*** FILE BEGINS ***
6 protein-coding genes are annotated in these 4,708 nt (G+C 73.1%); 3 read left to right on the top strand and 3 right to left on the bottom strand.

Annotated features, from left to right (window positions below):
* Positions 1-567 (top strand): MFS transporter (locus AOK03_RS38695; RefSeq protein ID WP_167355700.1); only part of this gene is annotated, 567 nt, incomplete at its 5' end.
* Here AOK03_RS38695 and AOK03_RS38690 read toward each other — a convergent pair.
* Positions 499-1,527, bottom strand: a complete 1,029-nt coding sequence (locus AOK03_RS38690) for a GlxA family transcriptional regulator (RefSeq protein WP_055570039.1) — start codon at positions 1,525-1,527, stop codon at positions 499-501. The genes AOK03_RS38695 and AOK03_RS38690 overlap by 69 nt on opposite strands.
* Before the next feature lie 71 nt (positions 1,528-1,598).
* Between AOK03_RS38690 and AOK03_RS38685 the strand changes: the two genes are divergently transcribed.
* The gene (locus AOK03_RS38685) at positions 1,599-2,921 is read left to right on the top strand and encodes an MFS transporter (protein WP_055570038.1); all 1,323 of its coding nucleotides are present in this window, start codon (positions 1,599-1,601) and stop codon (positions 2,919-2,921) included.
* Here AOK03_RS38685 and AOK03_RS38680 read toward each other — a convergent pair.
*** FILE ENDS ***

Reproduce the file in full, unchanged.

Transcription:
6 protein-coding genes are annotated in these 4,708 nt (G+C 73.1%); 3 read left to right on the top strand and 3 right to left on the bottom strand.

Annotated features, from left to right (window positions below):
* Positions 1-567 (top strand): MFS transporter (locus AOK03_RS38695; RefSeq protein ID WP_167355700.1); only part of this gene is annotated, 567 nt, incomplete at its 5' end.
* Here AOK03_RS38695 and AOK03_RS38690 read toward each other — a convergent pair.
* Positions 499-1,527, bottom strand: a complete 1,029-nt coding sequence (locus AOK03_RS38690) for a GlxA family transcriptional regulator (RefSeq protein WP_055570039.1) — start codon at positions 1,525-1,527, stop codon at positions 499-501. The genes AOK03_RS38695 and AOK03_RS38690 overlap by 69 nt on opposite strands.
* Before the next feature lie 71 nt (positions 1,528-1,598).
* Between AOK03_RS38690 and AOK03_RS38685 the strand changes: the two genes are divergently transcribed.
* The gene (locus AOK03_RS38685) at positions 1,599-2,921 is read left to right on the top strand and encodes an MFS transporter (protein WP_055570038.1); all 1,323 of its coding nucleotides are present in this window, start codon (positions 1,599-1,601) and stop codon (positions 2,919-2,921) included.
* Here AOK03_RS38685 and AOK03_RS38680 read toward each other — a convergent pair.